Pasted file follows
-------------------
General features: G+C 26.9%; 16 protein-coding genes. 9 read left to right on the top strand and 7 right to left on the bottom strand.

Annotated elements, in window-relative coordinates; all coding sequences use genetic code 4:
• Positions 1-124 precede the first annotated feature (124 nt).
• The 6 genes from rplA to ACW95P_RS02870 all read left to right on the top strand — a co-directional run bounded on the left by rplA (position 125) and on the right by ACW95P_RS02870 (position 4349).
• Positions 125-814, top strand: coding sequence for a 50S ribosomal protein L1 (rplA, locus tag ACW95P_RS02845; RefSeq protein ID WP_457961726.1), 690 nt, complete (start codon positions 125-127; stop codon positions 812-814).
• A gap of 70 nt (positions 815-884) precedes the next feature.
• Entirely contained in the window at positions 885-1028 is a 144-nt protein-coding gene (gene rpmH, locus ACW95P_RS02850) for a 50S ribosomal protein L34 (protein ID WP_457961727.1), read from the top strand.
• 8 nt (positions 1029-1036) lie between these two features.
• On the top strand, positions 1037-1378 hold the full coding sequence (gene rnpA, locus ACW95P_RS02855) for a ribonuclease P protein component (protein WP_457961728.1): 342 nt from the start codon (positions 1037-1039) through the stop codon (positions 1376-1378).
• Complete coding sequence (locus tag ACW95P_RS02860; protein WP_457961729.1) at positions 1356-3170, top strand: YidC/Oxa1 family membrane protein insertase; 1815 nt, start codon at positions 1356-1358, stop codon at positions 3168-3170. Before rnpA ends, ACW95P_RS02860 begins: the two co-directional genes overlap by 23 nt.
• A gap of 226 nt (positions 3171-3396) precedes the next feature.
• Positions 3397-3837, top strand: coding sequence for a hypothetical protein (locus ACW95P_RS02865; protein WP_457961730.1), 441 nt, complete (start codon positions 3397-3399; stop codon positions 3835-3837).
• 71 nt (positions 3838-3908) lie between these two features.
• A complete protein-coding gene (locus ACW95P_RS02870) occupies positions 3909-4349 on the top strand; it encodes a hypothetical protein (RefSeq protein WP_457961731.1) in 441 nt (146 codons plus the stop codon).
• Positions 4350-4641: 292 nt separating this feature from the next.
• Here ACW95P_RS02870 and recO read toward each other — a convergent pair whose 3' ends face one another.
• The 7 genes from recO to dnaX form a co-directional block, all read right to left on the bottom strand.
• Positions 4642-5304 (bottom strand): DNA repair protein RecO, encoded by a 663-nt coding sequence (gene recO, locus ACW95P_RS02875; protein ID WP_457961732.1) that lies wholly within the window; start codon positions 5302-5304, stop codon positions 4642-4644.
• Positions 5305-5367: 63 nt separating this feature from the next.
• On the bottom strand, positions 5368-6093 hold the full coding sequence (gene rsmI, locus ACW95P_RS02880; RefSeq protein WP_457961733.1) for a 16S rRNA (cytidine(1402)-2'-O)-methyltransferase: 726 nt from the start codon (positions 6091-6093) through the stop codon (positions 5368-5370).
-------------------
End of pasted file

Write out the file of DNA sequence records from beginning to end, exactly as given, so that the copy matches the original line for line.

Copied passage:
General features: G+C 26.9%; 16 protein-coding genes. 9 read left to right on the top strand and 7 right to left on the bottom strand.

Annotated elements, in window-relative coordinates; all coding sequences use genetic code 4:
• Positions 1-124 precede the first annotated feature (124 nt).
• The 6 genes from rplA to ACW95P_RS02870 all read left to right on the top strand — a co-directional run bounded on the left by rplA (position 125) and on the right by ACW95P_RS02870 (position 4349).
• Positions 125-814, top strand: coding sequence for a 50S ribosomal protein L1 (rplA, locus tag ACW95P_RS02845; RefSeq protein ID WP_457961726.1), 690 nt, complete (start codon positions 125-127; stop codon positions 812-814).
• A gap of 70 nt (positions 815-884) precedes the next feature.
• Entirely contained in the window at positions 885-1028 is a 144-nt protein-coding gene (gene rpmH, locus ACW95P_RS02850) for a 50S ribosomal protein L34 (protein ID WP_457961727.1), read from the top strand.
• 8 nt (positions 1029-1036) lie between these two features.
• On the top strand, positions 1037-1378 hold the full coding sequence (gene rnpA, locus ACW95P_RS02855) for a ribonuclease P protein component (protein WP_457961728.1): 342 nt from the start codon (positions 1037-1039) through the stop codon (positions 1376-1378).
• Complete coding sequence (locus tag ACW95P_RS02860; protein WP_457961729.1) at positions 1356-3170, top strand: YidC/Oxa1 family membrane protein insertase; 1815 nt, start codon at positions 1356-1358, stop codon at positions 3168-3170. Before rnpA ends, ACW95P_RS02860 begins: the two co-directional genes overlap by 23 nt.
• A gap of 226 nt (positions 3171-3396) precedes the next feature.
• Positions 3397-3837, top strand: coding sequence for a hypothetical protein (locus ACW95P_RS02865; protein WP_457961730.1), 441 nt, complete (start codon positions 3397-3399; stop codon positions 3835-3837).
• 71 nt (positions 3838-3908) lie between these two features.
• A complete protein-coding gene (locus ACW95P_RS02870) occupies positions 3909-4349 on the top strand; it encodes a hypothetical protein (RefSeq protein WP_457961731.1) in 441 nt (146 codons plus the stop codon).
• Positions 4350-4641: 292 nt separating this feature from the next.
• Here ACW95P_RS02870 and recO read toward each other — a convergent pair whose 3' ends face one another.
• The 7 genes from recO to dnaX form a co-directional block, all read right to left on the bottom strand.
• Positions 4642-5304 (bottom strand): DNA repair protein RecO, encoded by a 663-nt coding sequence (gene recO, locus ACW95P_RS02875; protein ID WP_457961732.1) that lies wholly within the window; start codon positions 5302-5304, stop codon positions 4642-4644.
• Positions 5305-5367: 63 nt separating this feature from the next.
• On the bottom strand, positions 5368-6093 hold the full coding sequence (gene rsmI, locus ACW95P_RS02880; RefSeq protein WP_457961733.1) for a 16S rRNA (cytidine(1402)-2'-O)-methyltransferase: 726 nt from the start codon (positions 6091-6093) through the stop codon (positions 5368-5370).